|| By Mary Ellen Manz, M.M.
Maryknoll Sisters begin a new mission with Sisters of Charity in Haiti
The Maryknoll Sisters have a new mission in Haiti that began with a chance encounter. Shortly after a 7.0-magnitude earthquake devastated Haiti in January 2010, Maryknoll Sister Elizabeth Knoerl happened to meet a U.S. doctor who told her about the suffering in the Caribbean land, where he and other medical people were volunteering their services.
Sister Knoerl, who worked in Hong Kong, Korea and Nepal and has a master’s degree in public health, was doing health education in Virginia at the time. But she accepted the doctor’s invitation to “come and see” the needs in Haiti.
“I had witnessed poverty in Nepal, but it was nothing compared to that of the people of Haiti, which was already the poorest country in the Western Hemisphere before the earthquake,” recalls Sister Knoerl, referring to the temblor that killed 220,000 and displaced 1.3 million. “With no clean water, malnutrition, cholera and septic wounds had become common.” The missioner from Buffalo, N.Y., knew this was a place where Maryknoll Sisters needed to be.
With permission from the Sisters leadership team, in 2011 she joined two Sisters of Charity of Convent Station, N.J., Sisters Dianne Moore and Janet Lehmann, nurses who also wanted to work in Haiti. The three agreed they would collaborate with groups already ministering to Haitians.
Building relationships with personnel in Catholic Relief Services (CRS) as well as local hospitals, clinics and diocesan organizations enabled the Sisters to determine where they could best help and to whom they could go for help.
They soon heard the cry of the poor in six locales, where they set up temporary clinics when doctors come every three months. “Getting to the clinics is a real task, driving through tons of mud, decaying garbage and hundreds of people,” says Sister Knoerl. “When we arrrive at a clinic, we pass through hundreds of women, children and men sitting on the ground hoping to be seen by someone who will help them. Not all will be seen before the clinic closes for the day.”
On a personal note, she says, “I’m not a nurse, so nothing could have prepared me for one day in the wound clinic. One of my patients was a very young woman with breast cancer. She had breast surgery once, but the doctors did not get all the cancerous tissue out. There was nothing more the medical personnel could do for her, so I cleaned her wound as best I could, redressed it and sent her home with bandages, painkillers and antibiotics.”
Reflecting on the experience, the missioner adds, “I do my best to assure people in my limited Kreyòl (one of Haiti’s two official languages, with French) that I am praying for them. There is such a need to help ease their pain. The thanks they give me in turn help ease my pain and feeling of helplessness.”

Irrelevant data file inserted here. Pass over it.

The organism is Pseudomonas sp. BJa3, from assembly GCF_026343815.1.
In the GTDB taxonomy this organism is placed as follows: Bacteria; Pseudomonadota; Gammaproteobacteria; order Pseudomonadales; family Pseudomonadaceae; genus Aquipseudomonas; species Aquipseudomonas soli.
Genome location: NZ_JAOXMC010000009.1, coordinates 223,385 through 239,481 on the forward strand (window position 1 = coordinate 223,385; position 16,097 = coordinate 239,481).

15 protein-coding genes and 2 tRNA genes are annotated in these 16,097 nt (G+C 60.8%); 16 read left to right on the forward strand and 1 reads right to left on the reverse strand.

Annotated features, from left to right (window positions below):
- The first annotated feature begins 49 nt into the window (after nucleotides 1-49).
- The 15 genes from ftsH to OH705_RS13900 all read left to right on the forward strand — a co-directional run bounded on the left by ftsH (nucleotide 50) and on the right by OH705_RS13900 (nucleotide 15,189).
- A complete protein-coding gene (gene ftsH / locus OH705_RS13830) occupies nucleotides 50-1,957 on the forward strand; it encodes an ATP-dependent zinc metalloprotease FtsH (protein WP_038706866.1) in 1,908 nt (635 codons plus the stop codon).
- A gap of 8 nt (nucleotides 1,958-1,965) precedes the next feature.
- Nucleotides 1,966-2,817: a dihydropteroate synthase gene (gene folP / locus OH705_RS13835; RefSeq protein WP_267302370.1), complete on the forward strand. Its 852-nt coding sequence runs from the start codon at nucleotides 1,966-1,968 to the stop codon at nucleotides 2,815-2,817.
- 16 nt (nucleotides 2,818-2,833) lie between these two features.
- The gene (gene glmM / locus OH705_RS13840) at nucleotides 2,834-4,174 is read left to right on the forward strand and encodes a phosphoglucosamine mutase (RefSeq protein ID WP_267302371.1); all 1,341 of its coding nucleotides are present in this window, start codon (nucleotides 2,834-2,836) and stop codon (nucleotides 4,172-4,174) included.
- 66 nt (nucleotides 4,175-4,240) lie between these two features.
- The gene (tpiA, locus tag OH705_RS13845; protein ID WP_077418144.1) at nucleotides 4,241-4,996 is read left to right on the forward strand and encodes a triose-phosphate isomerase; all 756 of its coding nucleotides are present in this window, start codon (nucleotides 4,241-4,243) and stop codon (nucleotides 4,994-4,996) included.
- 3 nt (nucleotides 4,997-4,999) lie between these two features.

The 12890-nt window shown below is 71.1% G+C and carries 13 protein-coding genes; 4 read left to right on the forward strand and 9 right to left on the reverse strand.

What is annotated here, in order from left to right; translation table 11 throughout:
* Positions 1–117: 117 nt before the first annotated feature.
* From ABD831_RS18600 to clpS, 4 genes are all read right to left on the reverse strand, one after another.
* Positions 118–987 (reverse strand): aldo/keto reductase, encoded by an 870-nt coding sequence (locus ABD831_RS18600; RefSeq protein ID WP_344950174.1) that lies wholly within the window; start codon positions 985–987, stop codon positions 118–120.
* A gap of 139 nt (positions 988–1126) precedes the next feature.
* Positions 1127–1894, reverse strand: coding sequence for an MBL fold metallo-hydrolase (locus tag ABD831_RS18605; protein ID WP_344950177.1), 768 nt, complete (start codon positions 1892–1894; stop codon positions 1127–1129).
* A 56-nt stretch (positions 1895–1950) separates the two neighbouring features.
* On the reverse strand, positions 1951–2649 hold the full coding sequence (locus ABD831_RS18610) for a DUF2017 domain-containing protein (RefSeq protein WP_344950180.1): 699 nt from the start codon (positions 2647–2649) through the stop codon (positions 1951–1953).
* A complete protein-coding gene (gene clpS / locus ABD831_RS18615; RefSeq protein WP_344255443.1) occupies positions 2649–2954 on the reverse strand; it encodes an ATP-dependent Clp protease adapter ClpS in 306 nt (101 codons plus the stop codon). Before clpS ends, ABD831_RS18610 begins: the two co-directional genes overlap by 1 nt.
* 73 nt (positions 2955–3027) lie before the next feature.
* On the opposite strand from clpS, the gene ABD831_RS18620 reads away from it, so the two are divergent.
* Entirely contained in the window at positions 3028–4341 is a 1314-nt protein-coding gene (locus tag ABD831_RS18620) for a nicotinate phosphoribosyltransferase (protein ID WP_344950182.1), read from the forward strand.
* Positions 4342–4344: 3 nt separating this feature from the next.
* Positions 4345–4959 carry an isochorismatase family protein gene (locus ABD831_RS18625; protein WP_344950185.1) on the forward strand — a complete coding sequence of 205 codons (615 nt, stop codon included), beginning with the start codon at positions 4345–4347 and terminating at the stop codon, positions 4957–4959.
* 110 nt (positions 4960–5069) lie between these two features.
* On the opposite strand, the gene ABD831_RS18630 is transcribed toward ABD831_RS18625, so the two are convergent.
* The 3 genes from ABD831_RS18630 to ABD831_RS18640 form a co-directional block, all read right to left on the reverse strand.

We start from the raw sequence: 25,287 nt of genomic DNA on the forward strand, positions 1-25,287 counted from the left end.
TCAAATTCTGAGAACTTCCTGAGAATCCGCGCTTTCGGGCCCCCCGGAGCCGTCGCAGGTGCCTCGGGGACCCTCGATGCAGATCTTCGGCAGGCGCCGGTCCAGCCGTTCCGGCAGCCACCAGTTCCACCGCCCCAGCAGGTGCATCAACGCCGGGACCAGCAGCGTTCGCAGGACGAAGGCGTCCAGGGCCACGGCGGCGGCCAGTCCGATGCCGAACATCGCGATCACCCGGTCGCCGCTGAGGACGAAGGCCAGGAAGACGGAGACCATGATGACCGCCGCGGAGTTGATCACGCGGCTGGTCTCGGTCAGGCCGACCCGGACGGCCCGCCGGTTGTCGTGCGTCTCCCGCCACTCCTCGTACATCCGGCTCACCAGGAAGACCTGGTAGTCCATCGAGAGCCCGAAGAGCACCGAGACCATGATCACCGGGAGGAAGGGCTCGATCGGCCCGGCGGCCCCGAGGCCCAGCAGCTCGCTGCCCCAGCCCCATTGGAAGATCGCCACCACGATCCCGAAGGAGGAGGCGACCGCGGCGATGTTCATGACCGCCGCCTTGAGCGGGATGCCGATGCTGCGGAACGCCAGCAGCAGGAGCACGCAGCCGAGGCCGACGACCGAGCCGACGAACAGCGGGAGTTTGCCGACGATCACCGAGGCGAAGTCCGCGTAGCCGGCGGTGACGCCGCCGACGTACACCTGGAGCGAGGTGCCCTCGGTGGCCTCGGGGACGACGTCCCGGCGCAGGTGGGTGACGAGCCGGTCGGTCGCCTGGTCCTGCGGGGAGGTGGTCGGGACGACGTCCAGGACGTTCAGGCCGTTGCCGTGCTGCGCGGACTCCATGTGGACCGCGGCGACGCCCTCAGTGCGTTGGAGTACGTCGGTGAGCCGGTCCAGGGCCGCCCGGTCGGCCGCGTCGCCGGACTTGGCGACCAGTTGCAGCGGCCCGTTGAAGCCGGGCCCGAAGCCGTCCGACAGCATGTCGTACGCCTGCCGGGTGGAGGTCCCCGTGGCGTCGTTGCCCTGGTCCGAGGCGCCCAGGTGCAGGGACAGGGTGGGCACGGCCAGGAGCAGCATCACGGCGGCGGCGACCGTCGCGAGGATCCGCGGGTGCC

She is impressed by the generosity of others who lend a hand, such as a physician’s assistant from Minnesota who comes to Haiti every three months bringing doctors from Chicago and Minnesota as well as medicines, all at their own expense. “They’re happy to have our help in setting everything up,” says Sister Knoerl, adding that the database on each patient the Sisters have created with the assistance of CRS helps the doctors’ work run smoothly, allowing them to see up to 300 patients a day.
Between the doctors’ visits, the Sisters make house calls, checking on patients. “Networking with CRS, we have begun a survey of Curvier village, as well as mapping it out using GPS technology, which helps us identify needs of the villagers,” Sister Knoerl says. “We then report to organizations that are able to help provide what is needed, be it food, water, seeds, temporary houses, roads, sanitation or medical help.”
She is happy Maryknoll Sisters Theresa Kastner and Susan Nchubiri have been assigned to Haiti. Sister Kastner is an adult education teacher from Stratford, Ontario, Canada, who served in Taiwan and most recently in Chicago on the Maryknoll Sisters orientation team. She is eager to help the people of Haiti, 85 percent of whom are Roman Catholic, to grow through communication skills training and knowledge of Scripture.
Sister Nchubiri, a social worker from Kenya who did youth ministry in Hong Kong, plans to work with women and children, some of whom are orphans or have been abandoned by parents who have no way to feed them.
“Our role is first to get to know the language and people, learning from them and giving them the tools they need to grow in self-knowledge, self-esteem and the ability to help themselves and their people,” says Sister Kastner. “This will be on a very small scale, but it’s a beginning.”
“Nothing is predictable in Haiti,” Sister Knoerl adds, “and life for most is about surviving another day. It is obvious their courage and hope come from the firm belief that God walks with them in their struggles. As we journey as partners in mission with them, we are confident that it is good for us to be here and the Spirit is alive in Haiti.”
Featured Image: Tents housed Haitians whose homes were destroyed by 2010 earthquake.